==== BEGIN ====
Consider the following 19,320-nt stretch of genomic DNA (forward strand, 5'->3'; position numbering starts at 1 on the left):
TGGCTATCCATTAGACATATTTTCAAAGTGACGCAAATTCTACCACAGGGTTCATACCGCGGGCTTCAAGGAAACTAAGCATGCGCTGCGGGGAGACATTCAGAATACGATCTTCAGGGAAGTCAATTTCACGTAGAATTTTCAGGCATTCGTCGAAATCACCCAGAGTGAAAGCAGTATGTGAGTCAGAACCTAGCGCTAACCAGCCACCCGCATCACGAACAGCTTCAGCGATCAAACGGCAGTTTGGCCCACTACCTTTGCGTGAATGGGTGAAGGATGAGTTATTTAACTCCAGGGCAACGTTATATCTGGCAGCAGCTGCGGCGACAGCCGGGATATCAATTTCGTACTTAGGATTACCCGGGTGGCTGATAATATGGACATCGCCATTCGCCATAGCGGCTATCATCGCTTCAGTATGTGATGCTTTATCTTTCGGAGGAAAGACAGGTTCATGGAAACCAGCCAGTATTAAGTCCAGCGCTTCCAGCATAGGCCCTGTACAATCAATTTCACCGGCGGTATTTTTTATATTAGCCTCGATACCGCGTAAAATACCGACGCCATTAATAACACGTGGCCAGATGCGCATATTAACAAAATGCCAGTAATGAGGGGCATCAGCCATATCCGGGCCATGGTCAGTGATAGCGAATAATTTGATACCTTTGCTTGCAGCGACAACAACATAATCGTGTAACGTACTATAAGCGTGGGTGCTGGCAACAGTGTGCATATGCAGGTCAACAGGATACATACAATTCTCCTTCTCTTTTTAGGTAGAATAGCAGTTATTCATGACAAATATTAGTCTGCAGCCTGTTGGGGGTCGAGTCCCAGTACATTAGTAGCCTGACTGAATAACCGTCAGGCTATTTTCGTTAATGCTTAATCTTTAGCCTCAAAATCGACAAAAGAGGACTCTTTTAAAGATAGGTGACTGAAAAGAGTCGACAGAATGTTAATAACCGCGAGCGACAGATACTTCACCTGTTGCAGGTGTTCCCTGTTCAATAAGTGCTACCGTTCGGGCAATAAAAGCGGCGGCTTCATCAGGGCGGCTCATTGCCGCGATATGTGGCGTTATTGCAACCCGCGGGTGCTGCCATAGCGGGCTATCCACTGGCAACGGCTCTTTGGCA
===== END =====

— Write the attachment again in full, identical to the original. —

Consider the following 19,320-nt stretch of genomic DNA (forward strand, 5'->3'; position numbering starts at 1 on the left):
TGGCTATCCATTAGACATATTTTCAAAGTGACGCAAATTCTACCACAGGGTTCATACCGCGGGCTTCAAGGAAACTAAGCATGCGCTGCGGGGAGACATTCAGAATACGATCTTCAGGGAAGTCAATTTCACGTAGAATTTTCAGGCATTCGTCGAAATCACCCAGAGTGAAAGCAGTATGTGAGTCAGAACCTAGCGCTAACCAGCCACCCGCATCACGAACAGCTTCAGCGATCAAACGGCAGTTTGGCCCACTACCTTTGCGTGAATGGGTGAAGGATGAGTTATTTAACTCCAGGGCAACGTTATATCTGGCAGCAGCTGCGGCGACAGCCGGGATATCAATTTCGTACTTAGGATTACCCGGGTGGCTGATAATATGGACATCGCCATTCGCCATAGCGGCTATCATCGCTTCAGTATGTGATGCTTTATCTTTCGGAGGAAAGACAGGTTCATGGAAACCAGCCAGTATTAAGTCCAGCGCTTCCAGCATAGGCCCTGTACAATCAATTTCACCGGCGGTATTTTTTATATTAGCCTCGATACCGCGTAAAATACCGACGCCATTAATAACACGTGGCCAGATGCGCATATTAACAAAATGCCAGTAATGAGGGGCATCAGCCATATCCGGGCCATGGTCAGTGATAGCGAATAATTTGATACCTTTGCTTGCAGCGACAACAACATAATCGTGTAACGTACTATAAGCGTGGGTGCTGGCAACAGTGTGCATATGCAGGTCAACAGGATACATACAATTCTCCTTCTCTTTTTAGGTAGAATAGCAGTTATTCATGACAAATATTAGTCTGCAGCCTGTTGGGGGTCGAGTCCCAGTACATTAGTAGCCTGACTGAATAACCGTCAGGCTATTTTCGTTAATGCTTAATCTTTAGCCTCAAAATCGACAAAAGAGGACTCTTTTAAAGATAGGTGACTGAAAAGAGTCGACAGAATGTTAATAACCGCGAGCGACAGATACTTCACCTGTTGCAGGTGTTCCCTGTTCAATAAGTGCTACCGTTCGGGCAATAAAAGCGGCGGCTTCATCAGGGCGGCTCATTGCCGCGATATGTGGCGTTATTGCAACCCGCGGGTGCTGCCATAGCGGGCTATCCACTGGCAACGGCTCTTTGGCA